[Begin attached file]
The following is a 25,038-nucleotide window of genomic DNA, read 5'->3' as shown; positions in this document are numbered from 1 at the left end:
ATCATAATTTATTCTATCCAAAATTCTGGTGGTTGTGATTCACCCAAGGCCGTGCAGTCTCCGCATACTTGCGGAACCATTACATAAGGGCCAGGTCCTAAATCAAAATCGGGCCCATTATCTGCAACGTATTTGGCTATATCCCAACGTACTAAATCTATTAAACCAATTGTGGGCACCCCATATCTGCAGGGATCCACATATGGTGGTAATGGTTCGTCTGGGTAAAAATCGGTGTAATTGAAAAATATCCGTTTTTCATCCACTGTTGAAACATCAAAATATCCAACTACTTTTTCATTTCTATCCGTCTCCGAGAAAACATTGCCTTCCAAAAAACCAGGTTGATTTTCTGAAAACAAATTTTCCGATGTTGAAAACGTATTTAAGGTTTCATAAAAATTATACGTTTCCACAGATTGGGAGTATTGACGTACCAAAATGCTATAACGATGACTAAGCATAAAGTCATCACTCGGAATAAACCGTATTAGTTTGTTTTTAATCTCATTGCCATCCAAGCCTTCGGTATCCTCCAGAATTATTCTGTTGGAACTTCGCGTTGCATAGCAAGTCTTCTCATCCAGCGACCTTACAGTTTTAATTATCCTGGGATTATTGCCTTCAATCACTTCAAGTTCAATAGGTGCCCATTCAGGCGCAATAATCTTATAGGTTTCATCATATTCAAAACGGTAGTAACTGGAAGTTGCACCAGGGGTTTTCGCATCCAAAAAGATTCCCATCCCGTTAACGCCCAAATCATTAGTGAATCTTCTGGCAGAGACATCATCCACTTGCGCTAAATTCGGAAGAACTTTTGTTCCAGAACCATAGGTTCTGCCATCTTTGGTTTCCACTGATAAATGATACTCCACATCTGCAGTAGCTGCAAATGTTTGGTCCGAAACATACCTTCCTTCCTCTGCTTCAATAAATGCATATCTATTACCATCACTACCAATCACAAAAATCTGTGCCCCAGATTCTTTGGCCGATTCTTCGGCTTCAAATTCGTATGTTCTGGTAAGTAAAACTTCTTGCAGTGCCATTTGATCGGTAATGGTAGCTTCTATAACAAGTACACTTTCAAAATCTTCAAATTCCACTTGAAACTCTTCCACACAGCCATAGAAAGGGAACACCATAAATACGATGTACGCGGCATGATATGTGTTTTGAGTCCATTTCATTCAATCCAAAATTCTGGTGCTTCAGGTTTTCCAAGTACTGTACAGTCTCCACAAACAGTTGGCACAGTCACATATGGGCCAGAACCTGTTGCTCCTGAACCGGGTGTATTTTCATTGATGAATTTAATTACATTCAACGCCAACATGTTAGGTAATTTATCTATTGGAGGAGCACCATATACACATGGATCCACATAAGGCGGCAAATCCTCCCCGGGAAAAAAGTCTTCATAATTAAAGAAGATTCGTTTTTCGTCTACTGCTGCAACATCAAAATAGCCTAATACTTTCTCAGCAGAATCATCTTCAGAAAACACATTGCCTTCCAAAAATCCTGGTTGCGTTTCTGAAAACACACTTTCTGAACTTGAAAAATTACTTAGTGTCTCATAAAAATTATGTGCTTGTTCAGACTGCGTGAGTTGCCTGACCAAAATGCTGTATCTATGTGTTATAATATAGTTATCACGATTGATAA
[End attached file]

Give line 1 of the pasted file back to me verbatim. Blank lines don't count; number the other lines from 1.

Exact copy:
The following is a 25,038-nucleotide window of genomic DNA, read 5'->3' as shown; positions in this document are numbered from 1 at the left end: